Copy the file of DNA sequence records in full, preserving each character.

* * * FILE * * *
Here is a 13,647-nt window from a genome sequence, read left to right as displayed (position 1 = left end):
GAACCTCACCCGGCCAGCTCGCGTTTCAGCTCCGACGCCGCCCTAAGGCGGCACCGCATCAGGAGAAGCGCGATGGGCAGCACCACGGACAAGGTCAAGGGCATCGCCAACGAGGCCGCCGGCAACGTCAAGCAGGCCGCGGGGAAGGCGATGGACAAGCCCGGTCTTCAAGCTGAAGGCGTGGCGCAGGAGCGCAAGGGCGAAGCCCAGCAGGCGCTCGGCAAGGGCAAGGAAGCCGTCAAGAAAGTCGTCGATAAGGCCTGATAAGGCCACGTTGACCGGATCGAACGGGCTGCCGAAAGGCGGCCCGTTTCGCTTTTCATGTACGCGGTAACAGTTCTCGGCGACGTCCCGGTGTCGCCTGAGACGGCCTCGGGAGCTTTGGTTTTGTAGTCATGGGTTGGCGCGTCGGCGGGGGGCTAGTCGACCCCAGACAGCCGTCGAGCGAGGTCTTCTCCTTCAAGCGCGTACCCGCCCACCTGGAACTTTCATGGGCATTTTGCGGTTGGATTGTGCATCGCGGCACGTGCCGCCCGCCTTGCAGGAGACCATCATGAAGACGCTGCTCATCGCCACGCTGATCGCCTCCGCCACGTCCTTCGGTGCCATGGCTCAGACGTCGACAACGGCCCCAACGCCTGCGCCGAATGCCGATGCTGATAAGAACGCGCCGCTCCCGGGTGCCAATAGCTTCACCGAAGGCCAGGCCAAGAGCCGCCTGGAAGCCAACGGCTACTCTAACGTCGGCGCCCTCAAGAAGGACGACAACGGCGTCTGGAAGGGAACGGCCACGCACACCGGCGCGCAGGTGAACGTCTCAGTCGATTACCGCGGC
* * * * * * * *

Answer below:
Here is a 13,647-nt window from a genome sequence, read left to right as displayed (position 1 = left end):
GAACCTCACCCGGCCAGCTCGCGTTTCAGCTCCGACGCCGCCCTAAGGCGGCACCGCATCAGGAGAAGCGCGATGGGCAGCACCACGGACAAGGTCAAGGGCATCGCCAACGAGGCCGCCGGCAACGTCAAGCAGGCCGCGGGGAAGGCGATGGACAAGCCCGGTCTTCAAGCTGAAGGCGTGGCGCAGGAGCGCAAGGGCGAAGCCCAGCAGGCGCTCGGCAAGGGCAAGGAAGCCGTCAAGAAAGTCGTCGATAAGGCCTGATAAGGCCACGTTGACCGGATCGAACGGGCTGCCGAAAGGCGGCCCGTTTCGCTTTTCATGTACGCGGTAACAGTTCTCGGCGACGTCCCGGTGTCGCCTGAGACGGCCTCGGGAGCTTTGGTTTTGTAGTCATGGGTTGGCGCGTCGGCGGGGGGCTAGTCGACCCCAGACAGCCGTCGAGCGAGGTCTTCTCCTTCAAGCGCGTACCCGCCCACCTGGAACTTTCATGGGCATTTTGCGGTTGGATTGTGCATCGCGGCACGTGCCGCCCGCCTTGCAGGAGACCATCATGAAGACGCTGCTCATCGCCACGCTGATCGCCTCCGCCACGTCCTTCGGTGCCATGGCTCAGACGTCGACAACGGCCCCAACGCCTGCGCCGAATGCCGATGCTGATAAGAACGCGCCGCTCCCGGGTGCCAATAGCTTCACCGAAGGCCAGGCCAAGAGCCGCCTGGAAGCCAACGGCTACTCTAACGTCGGCGCCCTCAAGAAGGACGACAACGGCGTCTGGAAGGGAACGGCCACGCACACCGGCGCGCAGGTGAACGTCTCAGTCGATTACCGCGGC